The Quiet Woman
Directed byJohn Gilling
Written byRuth Adam
John Gilling
Produced byRobert S. Baker
Monty Berman
StarringDerek Bond
Jane Hylton
Dora Bryan
CinematographyMonty Berman
Edited byJack Slade
Music byJohn Lanchbery
Distributed byEros Films
Release date
March 1951
Running time
71 minutes
CountryUnited Kingdom

The Quiet Woman is a 1951 British crime film directed by John Gilling and based on a story by Ruth Adam, about a criminal's wife who attempts to build a new life after her husband goes to prison, only to be menaced by him when he escapes. It starred Derek Bond, Jane Hylton and Dora Bryan.[1]


Duncan McLeod (Derek Bond), a gentleman artist and former Naval officer, assisted by his crewman Lefty Brown (Michael Balfour), engages in smuggling contraband liquor between France and Britain across the English Channel. Duncan and Lefty store the liquor at "The Quiet Woman", a local pub in a coastal town on the edge of Romney Marsh in Kent, only to find one day that its complicit owner has moved away without telling them, and the pub is now being run by Jane Foster (Jane Hylton) and her friend Elsie (Dora Bryan). Jane makes clear that she does not approve of activities that break the law, and demands that Duncan and Lefty remove their cache of contraband liquor from her property immediately or she will contact customs officials. Duncan and Lefty are attracted to Jane and Elsie respectively, and try to court them. The women are initially cold, but over time become more receptive to them. Unbeknownst to Duncan, Jane was unhappily married to criminal Jim Cranshaw, who is now serving a prison term. Jane is keeping her past a secret while trying to build a new, law-abiding life.

Two new arrivals in town take rooms at the pub: Bromley (John Horsley), a former Navy colleague of Duncan, and Helen (Dianne Foster), an artist's model and former girlfriend of Duncan who has come in response to his request for a model to pose for his latest painting. Helen attempts to rekindle her romance with Duncan, but he is not interested in her and is pursuing Jane. Bromley is supposedly on holiday, but in reality is a customs inspector tasked with secretly investigating Duncan's smuggling activities.

Jane's husband, Jim Cranshaw (Harry Towb), from whom she is separated, suddenly appears at the pub, having escaped from prison several days earlier, and demands that Jane hide him and arrange with Duncan to transport him across the Channel to France. He threatens Jane that unless she helps him, he will tell authorities that she has been hiding him ever since he escaped, making her look complicit. Under pressure, Jane agrees to hide Jim, but refuses to tell Duncan or involve him in the matter. Meanwhile, a newspaper runs a story on the escape revealing Jane's past involvement with Jim. Helen jealously reveals the story to Duncan and Jane in an attempt to break up their relationship, and makes clear that she suspects Jane of being involved in Jim's most recent escape. Fed up with Helen's interference, Duncan fires her from the modelling job and tells her to leave town. Duncan then learns via Lefty and Elsie that Jane is hiding Jim in the pub's attic. In order to protect Jane, Duncan and Lefty secretly move Jim from the attic without Jane's knowledge, and spirit him away aboard Duncan's boat for transport to France. As a result, when the local police come to the pub searching for Jim, he is gone, but Helen, who has not left town as directed, tells them that she saw Jim going into Duncan's house, and that Lefty was there too. Bromley asks Jane if she persuaded Duncan to smuggle Jim out of the country, and when she says she didn't, tells her to telephone Duncan's house to warn him, and goes down to the quay himself to try to stop him if he has already left the house. Meanwhile Elsie, furious at Helen's malicious behaviour, follows her upstairs, and, from below, slapping noises followed by shrieks from Helen are heard, then Elsie walks downstairs, dusting her hands off, and announces that they have a room vacancy.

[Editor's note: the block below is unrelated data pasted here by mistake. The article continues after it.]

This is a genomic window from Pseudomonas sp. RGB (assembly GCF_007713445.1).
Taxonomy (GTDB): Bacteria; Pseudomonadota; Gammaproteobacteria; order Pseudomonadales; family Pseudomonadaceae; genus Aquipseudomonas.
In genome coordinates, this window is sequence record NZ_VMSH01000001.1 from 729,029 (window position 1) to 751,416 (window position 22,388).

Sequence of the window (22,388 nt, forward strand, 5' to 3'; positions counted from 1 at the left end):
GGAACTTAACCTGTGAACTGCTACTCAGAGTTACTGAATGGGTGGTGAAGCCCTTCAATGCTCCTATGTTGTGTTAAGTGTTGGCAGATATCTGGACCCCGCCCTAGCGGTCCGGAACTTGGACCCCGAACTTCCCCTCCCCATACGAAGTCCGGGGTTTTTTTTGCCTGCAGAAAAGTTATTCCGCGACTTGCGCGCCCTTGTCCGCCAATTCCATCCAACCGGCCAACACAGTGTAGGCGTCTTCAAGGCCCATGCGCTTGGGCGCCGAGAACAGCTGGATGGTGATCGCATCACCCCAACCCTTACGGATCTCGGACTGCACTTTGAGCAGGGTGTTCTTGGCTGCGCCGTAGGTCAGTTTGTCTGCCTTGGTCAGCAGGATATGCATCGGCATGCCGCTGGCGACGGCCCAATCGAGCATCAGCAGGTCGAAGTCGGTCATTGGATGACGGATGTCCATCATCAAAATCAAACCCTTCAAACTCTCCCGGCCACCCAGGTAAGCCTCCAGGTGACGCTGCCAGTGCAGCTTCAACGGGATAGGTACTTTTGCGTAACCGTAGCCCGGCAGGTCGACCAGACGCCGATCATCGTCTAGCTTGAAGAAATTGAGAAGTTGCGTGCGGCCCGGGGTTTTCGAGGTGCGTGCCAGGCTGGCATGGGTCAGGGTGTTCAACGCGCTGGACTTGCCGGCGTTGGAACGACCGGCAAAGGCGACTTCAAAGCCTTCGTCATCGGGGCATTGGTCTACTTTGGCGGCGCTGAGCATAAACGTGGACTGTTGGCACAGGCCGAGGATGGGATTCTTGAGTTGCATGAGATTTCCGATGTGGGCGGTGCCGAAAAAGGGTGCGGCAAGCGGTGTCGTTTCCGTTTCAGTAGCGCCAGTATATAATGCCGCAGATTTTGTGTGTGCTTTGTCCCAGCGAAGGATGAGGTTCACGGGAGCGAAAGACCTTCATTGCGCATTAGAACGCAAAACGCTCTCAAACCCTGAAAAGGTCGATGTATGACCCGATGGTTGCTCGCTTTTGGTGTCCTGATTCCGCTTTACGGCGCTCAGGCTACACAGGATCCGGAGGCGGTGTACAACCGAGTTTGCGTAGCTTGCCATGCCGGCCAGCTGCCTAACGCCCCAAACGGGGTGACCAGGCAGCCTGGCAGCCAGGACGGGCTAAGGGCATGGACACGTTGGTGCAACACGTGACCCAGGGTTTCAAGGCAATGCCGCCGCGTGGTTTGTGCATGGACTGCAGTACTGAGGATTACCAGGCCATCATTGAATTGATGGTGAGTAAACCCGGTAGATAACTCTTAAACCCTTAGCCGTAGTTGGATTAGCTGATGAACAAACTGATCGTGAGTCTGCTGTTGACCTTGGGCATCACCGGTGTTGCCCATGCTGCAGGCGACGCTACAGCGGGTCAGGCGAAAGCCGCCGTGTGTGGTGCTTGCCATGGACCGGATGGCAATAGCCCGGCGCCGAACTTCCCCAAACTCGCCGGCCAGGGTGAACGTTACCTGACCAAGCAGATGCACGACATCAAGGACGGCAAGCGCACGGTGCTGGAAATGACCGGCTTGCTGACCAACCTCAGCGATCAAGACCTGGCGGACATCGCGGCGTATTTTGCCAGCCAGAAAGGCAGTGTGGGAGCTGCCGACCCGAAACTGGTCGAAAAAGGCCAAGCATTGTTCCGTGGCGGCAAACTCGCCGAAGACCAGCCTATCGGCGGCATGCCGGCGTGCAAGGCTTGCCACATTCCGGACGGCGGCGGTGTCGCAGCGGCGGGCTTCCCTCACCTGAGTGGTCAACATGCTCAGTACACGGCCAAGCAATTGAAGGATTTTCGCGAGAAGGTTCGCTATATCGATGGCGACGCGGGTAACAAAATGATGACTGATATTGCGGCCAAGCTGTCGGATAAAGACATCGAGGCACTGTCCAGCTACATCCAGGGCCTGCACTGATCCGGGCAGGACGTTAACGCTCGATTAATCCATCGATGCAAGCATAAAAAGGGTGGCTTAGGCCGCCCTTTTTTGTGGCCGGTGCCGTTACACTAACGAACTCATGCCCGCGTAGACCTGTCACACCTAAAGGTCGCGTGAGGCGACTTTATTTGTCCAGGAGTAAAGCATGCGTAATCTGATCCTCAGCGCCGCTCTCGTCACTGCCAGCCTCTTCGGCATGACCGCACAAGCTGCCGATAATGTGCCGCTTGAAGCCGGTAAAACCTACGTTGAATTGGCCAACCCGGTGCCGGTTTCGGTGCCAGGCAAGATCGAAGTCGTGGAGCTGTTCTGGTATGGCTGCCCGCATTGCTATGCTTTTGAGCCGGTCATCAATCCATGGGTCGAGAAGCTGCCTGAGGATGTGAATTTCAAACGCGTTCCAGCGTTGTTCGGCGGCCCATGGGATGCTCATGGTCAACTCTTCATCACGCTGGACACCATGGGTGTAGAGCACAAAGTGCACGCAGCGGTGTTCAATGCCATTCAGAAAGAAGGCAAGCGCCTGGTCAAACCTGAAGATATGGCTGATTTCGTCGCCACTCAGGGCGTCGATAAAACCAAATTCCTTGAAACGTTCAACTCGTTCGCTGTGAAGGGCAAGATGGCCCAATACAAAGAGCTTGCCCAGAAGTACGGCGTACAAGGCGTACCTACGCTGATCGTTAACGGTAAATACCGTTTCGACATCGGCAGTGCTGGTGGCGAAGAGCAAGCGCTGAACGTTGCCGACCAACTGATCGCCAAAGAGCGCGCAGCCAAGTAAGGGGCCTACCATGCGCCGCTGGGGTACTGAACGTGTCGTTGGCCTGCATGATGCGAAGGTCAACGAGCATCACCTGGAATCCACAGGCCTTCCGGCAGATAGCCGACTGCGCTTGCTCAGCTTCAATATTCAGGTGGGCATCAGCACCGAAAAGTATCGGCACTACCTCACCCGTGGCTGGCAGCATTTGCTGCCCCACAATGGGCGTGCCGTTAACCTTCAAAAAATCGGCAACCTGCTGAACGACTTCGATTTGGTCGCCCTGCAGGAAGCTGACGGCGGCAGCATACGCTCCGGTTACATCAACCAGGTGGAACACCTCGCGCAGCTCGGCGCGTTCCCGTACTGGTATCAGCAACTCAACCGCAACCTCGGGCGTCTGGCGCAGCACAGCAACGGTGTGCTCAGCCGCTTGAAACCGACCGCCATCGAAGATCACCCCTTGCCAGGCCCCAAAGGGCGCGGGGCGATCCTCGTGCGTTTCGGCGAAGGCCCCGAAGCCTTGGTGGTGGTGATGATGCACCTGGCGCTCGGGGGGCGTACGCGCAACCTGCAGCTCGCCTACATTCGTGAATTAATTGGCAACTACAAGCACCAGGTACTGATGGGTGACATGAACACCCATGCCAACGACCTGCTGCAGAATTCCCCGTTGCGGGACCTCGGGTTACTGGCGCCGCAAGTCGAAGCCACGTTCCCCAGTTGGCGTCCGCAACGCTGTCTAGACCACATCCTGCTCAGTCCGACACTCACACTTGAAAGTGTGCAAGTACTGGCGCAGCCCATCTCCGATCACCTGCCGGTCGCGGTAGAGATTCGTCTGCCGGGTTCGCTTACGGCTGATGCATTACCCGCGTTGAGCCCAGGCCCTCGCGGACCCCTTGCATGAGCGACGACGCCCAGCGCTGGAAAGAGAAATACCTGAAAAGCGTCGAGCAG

Bromley finds Lefty on the quay, Duncan having refused to take him on the boat to France in case they get caught. Bromley makes it clear that he knows Jim is on Duncan's yacht, and he and Lefty follow in another boat, soon catching up with them. They see Duncan and Jim on board, and see Jim draw a gun on Duncan, causing the two men to fight and fall overboard. Bromley and Lefty rescue Duncan, but Jim is struck by Duncan's boat and killed. Bromley, who has become aware of Duncan's love for Jane, tells Duncan to be more careful in future about checking for stowaways. An uncomprehending Duncan starts to protest, but Bromley says that this way is better for Jane. Duncan returns to a waiting Jane, who is now free to love him.


Critical reception

The film historians Steve Chibnall and Brian McFarlane say Jane Hylton "made something very interesting of the pub-keeper with an escaped-convict husband and a dashing smuggler boyfriend (Derek Bond). She suggests, often with evocative stillness, a woman whose past is unravelling and whose future she is tentatively trying to make something of." They also praise Dora Bryan's strong performance in support.[2]


  1. ^ new_market41 (1 March 1951). "The Quiet Woman (1951)". IMDb.((cite web)): CS1 maint: numeric names: authors list (link)
  2. ^ Steve Chibnall & Brian McFarlane, The British 'B' Film, Palgrave Macmillan, London, 2009, p. 134.